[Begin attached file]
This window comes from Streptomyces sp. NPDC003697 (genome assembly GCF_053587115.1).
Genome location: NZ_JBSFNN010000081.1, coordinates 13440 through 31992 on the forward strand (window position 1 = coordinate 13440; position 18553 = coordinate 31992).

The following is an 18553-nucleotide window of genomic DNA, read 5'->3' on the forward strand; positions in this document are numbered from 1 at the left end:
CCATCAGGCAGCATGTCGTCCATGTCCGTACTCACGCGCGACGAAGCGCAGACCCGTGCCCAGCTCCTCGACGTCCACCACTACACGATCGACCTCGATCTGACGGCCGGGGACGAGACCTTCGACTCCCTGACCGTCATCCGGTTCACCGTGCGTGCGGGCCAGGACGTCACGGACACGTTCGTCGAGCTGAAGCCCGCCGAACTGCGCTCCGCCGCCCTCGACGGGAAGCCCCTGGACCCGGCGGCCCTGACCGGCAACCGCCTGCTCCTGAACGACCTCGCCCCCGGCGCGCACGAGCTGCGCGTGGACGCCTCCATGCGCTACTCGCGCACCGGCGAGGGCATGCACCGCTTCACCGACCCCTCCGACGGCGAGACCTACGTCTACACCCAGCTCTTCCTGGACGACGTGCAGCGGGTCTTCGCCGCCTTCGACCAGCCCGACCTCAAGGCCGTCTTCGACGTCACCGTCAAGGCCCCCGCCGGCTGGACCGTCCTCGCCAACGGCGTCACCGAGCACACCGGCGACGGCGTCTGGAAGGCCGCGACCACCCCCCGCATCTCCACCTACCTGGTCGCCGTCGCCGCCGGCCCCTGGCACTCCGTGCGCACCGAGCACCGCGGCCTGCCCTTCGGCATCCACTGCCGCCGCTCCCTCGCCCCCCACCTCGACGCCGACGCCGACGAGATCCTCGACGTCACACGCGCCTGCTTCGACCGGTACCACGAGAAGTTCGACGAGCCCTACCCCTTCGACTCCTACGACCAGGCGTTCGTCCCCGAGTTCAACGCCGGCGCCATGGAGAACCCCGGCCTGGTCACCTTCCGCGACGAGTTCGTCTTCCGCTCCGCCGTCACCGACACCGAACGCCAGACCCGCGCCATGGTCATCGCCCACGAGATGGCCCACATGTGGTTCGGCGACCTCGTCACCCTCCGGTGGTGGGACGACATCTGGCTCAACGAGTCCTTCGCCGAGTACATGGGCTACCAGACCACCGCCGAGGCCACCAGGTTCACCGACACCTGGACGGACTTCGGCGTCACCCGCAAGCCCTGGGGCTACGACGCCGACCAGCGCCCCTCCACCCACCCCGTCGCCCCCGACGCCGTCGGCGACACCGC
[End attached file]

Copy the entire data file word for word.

This window comes from Streptomyces sp. NPDC003697 (genome assembly GCF_053587115.1).
Genome location: NZ_JBSFNN010000081.1, coordinates 13440 through 31992 on the forward strand (window position 1 = coordinate 13440; position 18553 = coordinate 31992).

The following is an 18553-nucleotide window of genomic DNA, read 5'->3' on the forward strand; positions in this document are numbered from 1 at the left end:
CCATCAGGCAGCATGTCGTCCATGTCCGTACTCACGCGCGACGAAGCGCAGACCCGTGCCCAGCTCCTCGACGTCCACCACTACACGATCGACCTCGATCTGACGGCCGGGGACGAGACCTTCGACTCCCTGACCGTCATCCGGTTCACCGTGCGTGCGGGCCAGGACGTCACGGACACGTTCGTCGAGCTGAAGCCCGCCGAACTGCGCTCCGCCGCCCTCGACGGGAAGCCCCTGGACCCGGCGGCCCTGACCGGCAACCGCCTGCTCCTGAACGACCTCGCCCCCGGCGCGCACGAGCTGCGCGTGGACGCCTCCATGCGCTACTCGCGCACCGGCGAGGGCATGCACCGCTTCACCGACCCCTCCGACGGCGAGACCTACGTCTACACCCAGCTCTTCCTGGACGACGTGCAGCGGGTCTTCGCCGCCTTCGACCAGCCCGACCTCAAGGCCGTCTTCGACGTCACCGTCAAGGCCCCCGCCGGCTGGACCGTCCTCGCCAACGGCGTCACCGAGCACACCGGCGACGGCGTCTGGAAGGCCGCGACCACCCCCCGCATCTCCACCTACCTGGTCGCCGTCGCCGCCGGCCCCTGGCACTCCGTGCGCACCGAGCACCGCGGCCTGCCCTTCGGCATCCACTGCCGCCGCTCCCTCGCCCCCCACCTCGACGCCGACGCCGACGAGATCCTCGACGTCACACGCGCCTGCTTCGACCGGTACCACGAGAAGTTCGACGAGCCCTACCCCTTCGACTCCTACGACCAGGCGTTCGTCCCCGAGTTCAACGCCGGCGCCATGGAGAACCCCGGCCTGGTCACCTTCCGCGACGAGTTCGTCTTCCGCTCCGCCGTCACCGACACCGAACGCCAGACCCGCGCCATGGTCATCGCCCACGAGATGGCCCACATGTGGTTCGGCGACCTCGTCACCCTCCGGTGGTGGGACGACATCTGGCTCAACGAGTCCTTCGCCGAGTACATGGGCTACCAGACCACCGCCGAGGCCACCAGGTTCACCGACACCTGGACGGACTTCGGCGTCACCCGCAAGCCCTGGGGCTACGACGCCGACCAGCGCCCCTCCACCCACCCCGTCGCCCCCGACGCCGTCGGCGACACCGC